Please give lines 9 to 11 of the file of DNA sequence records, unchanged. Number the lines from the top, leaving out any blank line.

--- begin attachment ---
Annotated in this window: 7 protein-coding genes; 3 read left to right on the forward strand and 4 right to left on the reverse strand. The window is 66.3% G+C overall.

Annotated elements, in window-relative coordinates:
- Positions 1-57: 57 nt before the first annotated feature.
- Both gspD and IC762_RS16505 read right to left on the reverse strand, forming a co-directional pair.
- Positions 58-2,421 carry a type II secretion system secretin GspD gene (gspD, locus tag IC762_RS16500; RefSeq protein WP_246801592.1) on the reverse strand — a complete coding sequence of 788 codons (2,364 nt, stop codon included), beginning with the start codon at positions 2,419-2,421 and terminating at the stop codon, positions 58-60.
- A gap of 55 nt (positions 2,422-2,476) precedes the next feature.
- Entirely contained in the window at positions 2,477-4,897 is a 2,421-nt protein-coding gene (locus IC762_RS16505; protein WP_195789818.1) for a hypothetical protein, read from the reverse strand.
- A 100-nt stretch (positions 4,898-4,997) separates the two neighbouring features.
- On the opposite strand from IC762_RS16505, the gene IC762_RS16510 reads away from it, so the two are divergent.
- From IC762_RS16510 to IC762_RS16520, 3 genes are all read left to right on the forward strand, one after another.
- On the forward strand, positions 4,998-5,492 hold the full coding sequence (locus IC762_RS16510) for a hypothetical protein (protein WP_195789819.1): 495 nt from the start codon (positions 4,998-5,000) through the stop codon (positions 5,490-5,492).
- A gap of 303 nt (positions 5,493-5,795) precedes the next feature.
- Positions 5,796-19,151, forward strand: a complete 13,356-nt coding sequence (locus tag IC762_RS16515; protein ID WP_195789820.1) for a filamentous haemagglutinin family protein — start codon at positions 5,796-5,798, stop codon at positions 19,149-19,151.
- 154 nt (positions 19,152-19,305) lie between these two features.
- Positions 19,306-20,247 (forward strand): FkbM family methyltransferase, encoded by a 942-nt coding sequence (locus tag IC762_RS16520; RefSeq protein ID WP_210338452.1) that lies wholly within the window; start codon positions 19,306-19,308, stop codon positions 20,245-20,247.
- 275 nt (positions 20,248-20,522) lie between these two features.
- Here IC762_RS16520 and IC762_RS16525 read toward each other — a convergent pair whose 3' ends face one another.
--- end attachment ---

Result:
- On the opposite strand from IC762_RS16505, the gene IC762_RS16510 reads away from it, so the two are divergent.
- From IC762_RS16510 to IC762_RS16520, 3 genes are all read left to right on the forward strand, one after another.
- On the forward strand, positions 4,998-5,492 hold the full coding sequence (locus IC762_RS16510) for a hypothetical protein (protein WP_195789819.1): 495 nt from the start codon (positions 4,998-5,000) through the stop codon (positions 5,490-5,492).